A major obstacle in creating viable tissue-engineered constructs using electrospinning is the lack of complete cellularization and vascularization due to the limited porosity in these densely packed fibrous scaffolds. One potential approach to circumvent this issue is the use of various gradients of chemical and biophysical cues to drive the infiltration of cells into these structures. Toward this goal, this study focused on creating durotactic (mechanical) and haptotactic (adhesive) gradients through the thickness of electrospun hyaluronic acid (HA) scaffolds using a unique, yet simple, modification of common electrospinning protocols. Specifically, both mechanical (via cross-linking: ranging from 27-100% modified methacrylated HA, MeHA) and adhesive (via inclusion of the adhesive peptide RGD: 0-3 mM RGD) gradients were each fabricated by mixing two solutions (one ramping up, one ramping down) prior to electrospinning and fiber collection. Gradient formation was verified by fluorescence microscopy, FTIR, atomic force microscopy, and cellular morphology assessment of scaffolds at different points of collection (i.e., with scaffold thickness). To test further the functionality of gradient scaffolds, chick aortic arch explants were cultured on adhesive gradient scaffolds for 7 days, and low RGD-high RGD gradient scaffolds showed significantly greater cell infiltration compared with high RGD-low RGD gradients and uniform high RGD or uniform low RGD control scaffolds. In addition to enhanced infiltration, this approach could be used to fabricate graded tissue structures, such as those that occur at interfaces.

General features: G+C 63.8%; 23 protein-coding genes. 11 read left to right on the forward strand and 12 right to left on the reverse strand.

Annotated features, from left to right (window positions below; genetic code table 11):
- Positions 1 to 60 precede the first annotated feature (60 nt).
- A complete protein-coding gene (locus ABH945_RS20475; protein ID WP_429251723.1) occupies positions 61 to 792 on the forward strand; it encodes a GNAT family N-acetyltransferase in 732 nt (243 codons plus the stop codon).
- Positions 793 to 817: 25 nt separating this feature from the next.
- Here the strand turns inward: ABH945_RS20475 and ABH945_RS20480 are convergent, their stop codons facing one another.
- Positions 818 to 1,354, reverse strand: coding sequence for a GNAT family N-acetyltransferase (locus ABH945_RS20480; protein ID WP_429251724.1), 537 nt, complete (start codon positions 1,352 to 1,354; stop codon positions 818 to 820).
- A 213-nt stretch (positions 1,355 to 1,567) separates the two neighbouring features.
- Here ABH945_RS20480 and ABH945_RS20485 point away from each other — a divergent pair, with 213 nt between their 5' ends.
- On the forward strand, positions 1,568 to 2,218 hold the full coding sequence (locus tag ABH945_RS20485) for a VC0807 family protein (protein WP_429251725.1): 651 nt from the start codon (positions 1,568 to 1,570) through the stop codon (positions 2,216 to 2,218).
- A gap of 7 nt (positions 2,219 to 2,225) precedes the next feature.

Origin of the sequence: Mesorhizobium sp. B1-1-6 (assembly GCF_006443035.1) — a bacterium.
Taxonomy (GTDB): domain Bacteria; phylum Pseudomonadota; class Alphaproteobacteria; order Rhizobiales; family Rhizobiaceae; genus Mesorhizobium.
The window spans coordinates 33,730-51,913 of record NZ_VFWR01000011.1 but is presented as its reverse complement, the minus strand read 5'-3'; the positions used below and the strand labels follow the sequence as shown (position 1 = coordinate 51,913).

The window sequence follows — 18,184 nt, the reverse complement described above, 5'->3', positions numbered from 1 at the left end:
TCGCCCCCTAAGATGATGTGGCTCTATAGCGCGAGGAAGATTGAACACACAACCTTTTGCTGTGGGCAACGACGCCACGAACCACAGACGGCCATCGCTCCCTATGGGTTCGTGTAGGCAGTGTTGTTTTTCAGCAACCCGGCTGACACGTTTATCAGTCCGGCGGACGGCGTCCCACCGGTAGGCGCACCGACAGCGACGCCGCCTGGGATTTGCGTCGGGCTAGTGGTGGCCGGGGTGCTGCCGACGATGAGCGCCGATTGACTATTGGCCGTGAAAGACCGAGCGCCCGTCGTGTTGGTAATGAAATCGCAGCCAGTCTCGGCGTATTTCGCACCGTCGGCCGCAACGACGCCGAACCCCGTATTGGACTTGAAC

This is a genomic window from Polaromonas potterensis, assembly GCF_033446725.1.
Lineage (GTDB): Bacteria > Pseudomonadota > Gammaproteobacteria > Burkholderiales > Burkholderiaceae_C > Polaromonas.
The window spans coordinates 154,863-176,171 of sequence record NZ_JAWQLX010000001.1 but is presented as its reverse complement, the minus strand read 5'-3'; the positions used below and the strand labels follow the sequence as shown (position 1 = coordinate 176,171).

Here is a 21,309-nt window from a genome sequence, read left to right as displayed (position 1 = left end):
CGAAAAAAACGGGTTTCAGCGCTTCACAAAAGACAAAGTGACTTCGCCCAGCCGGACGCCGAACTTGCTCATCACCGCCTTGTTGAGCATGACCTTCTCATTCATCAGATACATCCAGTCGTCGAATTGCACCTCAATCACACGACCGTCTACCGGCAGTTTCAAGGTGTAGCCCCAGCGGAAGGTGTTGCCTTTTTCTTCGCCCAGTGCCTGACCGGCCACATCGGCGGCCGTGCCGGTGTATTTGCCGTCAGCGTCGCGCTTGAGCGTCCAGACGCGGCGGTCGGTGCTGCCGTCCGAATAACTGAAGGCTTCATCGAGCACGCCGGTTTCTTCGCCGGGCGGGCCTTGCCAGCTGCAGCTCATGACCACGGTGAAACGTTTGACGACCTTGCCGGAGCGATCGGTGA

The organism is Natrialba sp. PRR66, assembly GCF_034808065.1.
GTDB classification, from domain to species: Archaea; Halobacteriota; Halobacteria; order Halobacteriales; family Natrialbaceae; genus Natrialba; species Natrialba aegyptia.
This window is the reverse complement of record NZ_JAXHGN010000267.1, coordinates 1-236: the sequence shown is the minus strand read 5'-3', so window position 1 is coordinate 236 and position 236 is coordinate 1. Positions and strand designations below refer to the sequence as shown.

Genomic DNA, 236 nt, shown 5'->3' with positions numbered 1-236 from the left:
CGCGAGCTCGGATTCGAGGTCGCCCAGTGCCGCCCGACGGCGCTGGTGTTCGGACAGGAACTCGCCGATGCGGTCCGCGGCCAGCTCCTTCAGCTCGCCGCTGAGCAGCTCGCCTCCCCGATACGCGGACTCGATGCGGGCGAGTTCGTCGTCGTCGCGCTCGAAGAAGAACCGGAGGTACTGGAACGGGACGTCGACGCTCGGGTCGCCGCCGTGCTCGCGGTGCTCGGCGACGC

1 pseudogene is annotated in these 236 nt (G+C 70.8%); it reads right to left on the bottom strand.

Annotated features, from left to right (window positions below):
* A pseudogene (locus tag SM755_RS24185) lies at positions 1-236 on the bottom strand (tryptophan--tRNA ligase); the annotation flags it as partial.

Enhanced MSC Chondrogenesis Following Delivery of TGF-β3 from Alginate Microspheres Within Hyaluronic Acid Hydrogels in Vitro and in Vivo
Biomaterials. Sep, 2011 | Pubmed ID: 21652067